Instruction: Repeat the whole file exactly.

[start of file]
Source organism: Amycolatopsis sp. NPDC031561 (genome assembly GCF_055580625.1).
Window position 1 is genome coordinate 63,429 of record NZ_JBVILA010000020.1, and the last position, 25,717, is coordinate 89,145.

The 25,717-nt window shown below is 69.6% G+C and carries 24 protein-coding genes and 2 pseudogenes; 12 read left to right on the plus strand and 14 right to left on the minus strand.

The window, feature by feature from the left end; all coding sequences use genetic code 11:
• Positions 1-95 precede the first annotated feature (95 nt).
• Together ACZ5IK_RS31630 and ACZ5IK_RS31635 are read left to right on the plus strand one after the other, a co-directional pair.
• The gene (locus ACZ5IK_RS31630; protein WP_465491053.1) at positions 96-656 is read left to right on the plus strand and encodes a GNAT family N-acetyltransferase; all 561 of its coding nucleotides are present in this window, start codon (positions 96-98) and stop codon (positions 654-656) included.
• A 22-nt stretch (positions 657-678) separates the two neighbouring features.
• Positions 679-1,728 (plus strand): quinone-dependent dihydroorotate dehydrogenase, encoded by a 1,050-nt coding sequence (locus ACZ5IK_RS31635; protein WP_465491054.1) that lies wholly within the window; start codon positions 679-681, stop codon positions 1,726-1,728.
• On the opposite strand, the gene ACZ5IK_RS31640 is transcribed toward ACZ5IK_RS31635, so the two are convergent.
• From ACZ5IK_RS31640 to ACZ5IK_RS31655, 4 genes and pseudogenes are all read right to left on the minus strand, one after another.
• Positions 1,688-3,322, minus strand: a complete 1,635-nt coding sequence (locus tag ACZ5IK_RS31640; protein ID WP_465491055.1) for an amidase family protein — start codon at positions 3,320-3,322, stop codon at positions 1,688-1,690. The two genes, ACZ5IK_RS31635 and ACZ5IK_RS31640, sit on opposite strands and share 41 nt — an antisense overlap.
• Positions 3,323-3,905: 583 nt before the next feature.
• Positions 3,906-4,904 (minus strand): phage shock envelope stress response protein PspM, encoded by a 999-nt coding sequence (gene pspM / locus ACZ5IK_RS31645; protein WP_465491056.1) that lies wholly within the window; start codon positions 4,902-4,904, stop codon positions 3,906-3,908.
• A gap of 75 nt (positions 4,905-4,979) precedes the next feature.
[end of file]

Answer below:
Source organism: Amycolatopsis sp. NPDC031561 (genome assembly GCF_055580625.1).
Window position 1 is genome coordinate 63,429 of record NZ_JBVILA010000020.1, and the last position, 25,717, is coordinate 89,145.

The 25,717-nt window shown below is 69.6% G+C and carries 24 protein-coding genes and 2 pseudogenes; 12 read left to right on the plus strand and 14 right to left on the minus strand.

The window, feature by feature from the left end; all coding sequences use genetic code 11:
• Positions 1-95 precede the first annotated feature (95 nt).
• Together ACZ5IK_RS31630 and ACZ5IK_RS31635 are read left to right on the plus strand one after the other, a co-directional pair.
• The gene (locus ACZ5IK_RS31630; protein WP_465491053.1) at positions 96-656 is read left to right on the plus strand and encodes a GNAT family N-acetyltransferase; all 561 of its coding nucleotides are present in this window, start codon (positions 96-98) and stop codon (positions 654-656) included.
• A 22-nt stretch (positions 657-678) separates the two neighbouring features.
• Positions 679-1,728 (plus strand): quinone-dependent dihydroorotate dehydrogenase, encoded by a 1,050-nt coding sequence (locus ACZ5IK_RS31635; protein WP_465491054.1) that lies wholly within the window; start codon positions 679-681, stop codon positions 1,726-1,728.
• On the opposite strand, the gene ACZ5IK_RS31640 is transcribed toward ACZ5IK_RS31635, so the two are convergent.
• From ACZ5IK_RS31640 to ACZ5IK_RS31655, 4 genes and pseudogenes are all read right to left on the minus strand, one after another.
• Positions 1,688-3,322, minus strand: a complete 1,635-nt coding sequence (locus tag ACZ5IK_RS31640; protein ID WP_465491055.1) for an amidase family protein — start codon at positions 3,320-3,322, stop codon at positions 1,688-1,690. The two genes, ACZ5IK_RS31635 and ACZ5IK_RS31640, sit on opposite strands and share 41 nt — an antisense overlap.
• Positions 3,323-3,905: 583 nt before the next feature.
• Positions 3,906-4,904 (minus strand): phage shock envelope stress response protein PspM, encoded by a 999-nt coding sequence (gene pspM / locus ACZ5IK_RS31645; protein WP_465491056.1) that lies wholly within the window; start codon positions 4,902-4,904, stop codon positions 3,906-3,908.
• A gap of 75 nt (positions 4,905-4,979) precedes the next feature.